Dylan, a teenager from a very dysfunctional background spends his time moving from location to location, dealing drugs for the big players on the county lines. Dreaming of the day when he will have enough money to become of the top dogs himself. When he arrives back at the dirty, run-down house that he's currently staying at, hungry and ready for a pizza, he discovers Petey ... and his nightmare begins. 

DS Laura O Neill remembers the name of Gregory Martin. She remembers what he did. When she is told that young Scarlett is missing she is terrified, and determined to find her. Gregory Martin is her father, and he's a violent, dangerous man. 

Ahmed is a young police officer. All he wants to do is to protect the public, uphold the law and make his family proud. He does everything by the book, ticking every box, ensuring that every single lead is followed up. He's going to get mixed up in something that will leave a lasting scar, literally.

The characters become entwined as the hunt for Scarlett intensifies, as the rain pours down and creates even more problems for those involved, the tension mounts.

Staincliffe is an incredible talent. Her writing moves with such a pace, unexpected twists to catch the reader out, and wonderfully created characters who leap from the pages. The reader lives and breathes alongside them. 

Powerful, gripping and ultimately satisfying. This is going to be up there in my top books of the year, without a doubt. 

Cath Staincliffe is a best-selling, award-winning novelist, radio playwright and the creator of ITV's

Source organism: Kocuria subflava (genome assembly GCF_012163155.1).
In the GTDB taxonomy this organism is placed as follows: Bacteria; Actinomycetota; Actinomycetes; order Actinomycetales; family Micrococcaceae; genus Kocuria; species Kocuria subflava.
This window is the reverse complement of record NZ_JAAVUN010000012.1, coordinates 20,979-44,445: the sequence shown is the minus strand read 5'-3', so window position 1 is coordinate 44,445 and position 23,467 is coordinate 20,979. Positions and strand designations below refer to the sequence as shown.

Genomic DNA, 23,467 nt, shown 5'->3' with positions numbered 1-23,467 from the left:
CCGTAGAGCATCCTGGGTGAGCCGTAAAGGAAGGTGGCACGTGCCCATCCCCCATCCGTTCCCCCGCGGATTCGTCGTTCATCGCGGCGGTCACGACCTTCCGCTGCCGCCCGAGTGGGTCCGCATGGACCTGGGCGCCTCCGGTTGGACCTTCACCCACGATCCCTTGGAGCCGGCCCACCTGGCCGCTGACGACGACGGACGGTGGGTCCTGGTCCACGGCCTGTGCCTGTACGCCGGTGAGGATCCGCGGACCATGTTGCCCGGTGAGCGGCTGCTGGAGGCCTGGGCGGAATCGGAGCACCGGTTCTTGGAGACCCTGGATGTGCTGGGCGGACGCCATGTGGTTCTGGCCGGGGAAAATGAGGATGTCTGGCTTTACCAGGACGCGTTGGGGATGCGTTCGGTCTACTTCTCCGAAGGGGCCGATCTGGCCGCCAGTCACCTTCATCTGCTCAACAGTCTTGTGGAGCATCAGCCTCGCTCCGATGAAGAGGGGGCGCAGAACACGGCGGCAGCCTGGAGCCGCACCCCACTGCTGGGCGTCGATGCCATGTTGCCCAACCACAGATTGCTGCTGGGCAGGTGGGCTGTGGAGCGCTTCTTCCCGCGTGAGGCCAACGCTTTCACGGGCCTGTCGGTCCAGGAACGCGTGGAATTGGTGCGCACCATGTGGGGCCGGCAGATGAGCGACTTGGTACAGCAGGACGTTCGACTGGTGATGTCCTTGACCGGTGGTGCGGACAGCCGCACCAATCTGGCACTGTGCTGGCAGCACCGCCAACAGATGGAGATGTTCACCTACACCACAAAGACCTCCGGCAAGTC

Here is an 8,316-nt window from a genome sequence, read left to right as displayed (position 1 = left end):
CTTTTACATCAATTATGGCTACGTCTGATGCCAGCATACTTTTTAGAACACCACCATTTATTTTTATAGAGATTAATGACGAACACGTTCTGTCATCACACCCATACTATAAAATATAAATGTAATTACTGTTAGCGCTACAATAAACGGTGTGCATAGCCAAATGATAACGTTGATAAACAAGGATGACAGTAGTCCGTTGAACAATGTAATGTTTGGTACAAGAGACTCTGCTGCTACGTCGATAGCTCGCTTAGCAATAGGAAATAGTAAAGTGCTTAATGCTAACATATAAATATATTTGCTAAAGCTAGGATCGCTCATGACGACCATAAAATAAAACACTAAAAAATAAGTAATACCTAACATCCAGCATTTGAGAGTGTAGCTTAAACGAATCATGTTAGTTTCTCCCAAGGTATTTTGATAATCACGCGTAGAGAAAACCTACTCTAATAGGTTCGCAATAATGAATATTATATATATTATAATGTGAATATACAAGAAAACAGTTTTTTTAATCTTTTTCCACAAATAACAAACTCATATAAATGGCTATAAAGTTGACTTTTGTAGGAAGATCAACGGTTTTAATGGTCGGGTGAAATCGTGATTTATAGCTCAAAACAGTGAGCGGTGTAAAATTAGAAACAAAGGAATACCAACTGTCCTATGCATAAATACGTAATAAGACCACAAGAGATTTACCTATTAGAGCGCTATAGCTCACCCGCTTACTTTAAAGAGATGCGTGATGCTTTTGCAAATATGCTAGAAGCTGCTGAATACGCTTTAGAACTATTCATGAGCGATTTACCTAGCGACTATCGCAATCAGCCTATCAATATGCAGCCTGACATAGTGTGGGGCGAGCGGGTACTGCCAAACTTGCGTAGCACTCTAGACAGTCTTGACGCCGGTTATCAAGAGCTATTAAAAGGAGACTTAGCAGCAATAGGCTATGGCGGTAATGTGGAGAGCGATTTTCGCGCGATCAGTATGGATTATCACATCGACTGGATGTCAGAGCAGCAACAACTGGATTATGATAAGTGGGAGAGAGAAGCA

hit series, Blue Murder, starring Caroline Quentin as DCI Janine Lewis. 
Cath's books have been short-listed for the British Crime Writers Association best first novel award, for the Dagger in the Library twice and twice for the Short Story Dagger, winning in 2012. 
She was a winner of the WGGB Best Radio Drama Award in 2019. 
Cath's Sal Kilkenny private eye series features a single-parent sleuth working the mean streets of Manchester. 
Her debut Looking For Trouble was serialised on Woman's Hour on BBC Radio 4. 
Trio, a stand-alone novel moved away from crime to explore adoption and growing up in the 1960s, informed by Cath's own experience. 
Letters To My Daughter's Killer was selected for Specsavers Crime Thriller Book Club in 2014 and featured on ITV3's Crime Thriller Club. 
Cath also writes the Scott & Bailey novels based on the popular UK TV series. 
Cath created the probate detective series Legacy for BBC Radio 4 and guest writes on the Stone police drama. 
Her recent stand-alone novels examine the impact of crime on ordinary families. 
The Girl in the Green Dress was inspired by her experience as the parent of a transgender child. Cath's book, Quiet Acts of Violence, sees detective duo DI Donna Bell and DC Jade Bradshaw investigating the death of a newborn baby and launching a hunt for her missing mother. 
Cath is one of the founding members of Murder Squad - a group of Northern crime writers who give readings, talks and signings around the country. 

Cath was born in Bradford, Yorkshire, UK and now lives in Manchester, Lancashire with her family. You can follow her on Twitter, @CathStaincliffe, where she hangs about when she should be busy writing!